They shouldn't have. It was totally fine of them to do this.
Because when a famous singer dies, people want to download their songs.
Microsoft wasn't using her death to try to gin up demand, it was trying to satisfy existing demand.
If you like Amy Winehouse and are sad that she's dead and want to buy her music that you don't already own, there's nothing inappropriate about that.
While the Microsoft controversy was going on, Winehouse was topping the iTunes charts. Which means people -- her fans -- wanted to download her songs. And there are services that help you do that! And it makes life more convenient for them to know about these services and use them!
After Michael Jackson's death, the concert documentary movie This Is It became the highest grossing such movie ever. Why? Because people were sad that Michael Jackson was dead, and they wanted to see a movie about him. And there is nothing wrong with that!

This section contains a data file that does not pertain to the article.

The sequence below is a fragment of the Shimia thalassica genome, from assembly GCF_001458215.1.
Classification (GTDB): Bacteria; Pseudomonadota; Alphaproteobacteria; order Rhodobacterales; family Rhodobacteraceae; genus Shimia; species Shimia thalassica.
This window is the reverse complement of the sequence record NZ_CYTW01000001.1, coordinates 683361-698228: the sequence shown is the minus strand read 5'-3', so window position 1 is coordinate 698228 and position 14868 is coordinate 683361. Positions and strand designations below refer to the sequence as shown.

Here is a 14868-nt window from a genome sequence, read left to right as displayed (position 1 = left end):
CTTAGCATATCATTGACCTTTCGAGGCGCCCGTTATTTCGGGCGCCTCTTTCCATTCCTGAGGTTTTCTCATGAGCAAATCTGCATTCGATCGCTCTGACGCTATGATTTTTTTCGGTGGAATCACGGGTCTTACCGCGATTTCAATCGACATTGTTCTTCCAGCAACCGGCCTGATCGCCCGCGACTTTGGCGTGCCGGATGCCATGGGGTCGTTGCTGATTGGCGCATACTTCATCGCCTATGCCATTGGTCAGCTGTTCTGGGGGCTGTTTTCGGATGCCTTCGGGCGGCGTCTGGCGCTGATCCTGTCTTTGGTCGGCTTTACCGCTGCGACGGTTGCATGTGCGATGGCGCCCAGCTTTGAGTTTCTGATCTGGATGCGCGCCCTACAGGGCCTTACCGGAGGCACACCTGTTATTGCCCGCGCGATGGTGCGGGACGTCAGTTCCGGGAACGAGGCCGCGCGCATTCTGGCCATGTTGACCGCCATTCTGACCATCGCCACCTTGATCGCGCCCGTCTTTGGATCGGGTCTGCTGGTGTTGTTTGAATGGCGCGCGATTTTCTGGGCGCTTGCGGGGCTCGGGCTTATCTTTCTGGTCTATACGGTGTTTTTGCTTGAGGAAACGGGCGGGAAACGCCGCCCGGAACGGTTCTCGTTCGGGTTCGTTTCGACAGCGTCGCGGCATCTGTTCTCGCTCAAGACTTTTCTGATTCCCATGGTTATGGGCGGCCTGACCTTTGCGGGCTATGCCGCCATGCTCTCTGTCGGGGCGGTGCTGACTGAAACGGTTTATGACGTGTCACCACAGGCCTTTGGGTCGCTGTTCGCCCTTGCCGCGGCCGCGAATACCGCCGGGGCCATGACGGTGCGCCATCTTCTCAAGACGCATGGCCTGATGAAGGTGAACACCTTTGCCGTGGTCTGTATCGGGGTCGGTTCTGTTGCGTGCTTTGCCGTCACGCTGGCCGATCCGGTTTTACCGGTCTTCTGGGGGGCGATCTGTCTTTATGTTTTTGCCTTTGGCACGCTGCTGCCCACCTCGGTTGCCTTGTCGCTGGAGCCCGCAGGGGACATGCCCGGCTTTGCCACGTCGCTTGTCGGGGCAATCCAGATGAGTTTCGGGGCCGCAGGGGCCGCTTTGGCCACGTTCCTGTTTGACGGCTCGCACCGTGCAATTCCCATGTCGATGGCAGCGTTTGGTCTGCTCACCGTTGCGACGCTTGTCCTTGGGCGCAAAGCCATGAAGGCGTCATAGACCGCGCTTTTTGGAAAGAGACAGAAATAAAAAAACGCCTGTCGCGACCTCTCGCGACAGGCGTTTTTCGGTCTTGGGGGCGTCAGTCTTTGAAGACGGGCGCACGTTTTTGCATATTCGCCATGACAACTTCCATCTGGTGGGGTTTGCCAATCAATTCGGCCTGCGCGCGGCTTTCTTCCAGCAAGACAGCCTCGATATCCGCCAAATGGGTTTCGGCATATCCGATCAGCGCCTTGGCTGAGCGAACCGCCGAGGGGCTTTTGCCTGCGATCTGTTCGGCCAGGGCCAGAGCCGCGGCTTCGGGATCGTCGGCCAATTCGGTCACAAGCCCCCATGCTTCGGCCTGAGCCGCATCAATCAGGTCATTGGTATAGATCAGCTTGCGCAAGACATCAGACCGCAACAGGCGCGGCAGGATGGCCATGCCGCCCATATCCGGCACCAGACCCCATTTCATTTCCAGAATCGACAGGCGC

Now, obviously there are tacky ways to promote these things. (And the tweet wasn't particularly tacky.) But our entire modern civilization is based on the idea that people satisfy other people's demand for goods and services in exchange for money. And a tweet is a tweet.
Imagine the reverse: imagine that whenever a musician died, all the record stores, from Virgin to iTunes to Zune, stopped selling any music or any merchandise related to that musician for an appropriate (how long?) mourning period. Not only would this make no sense, fans would be furious! Because it's fans who want to buy that music and that merchandise.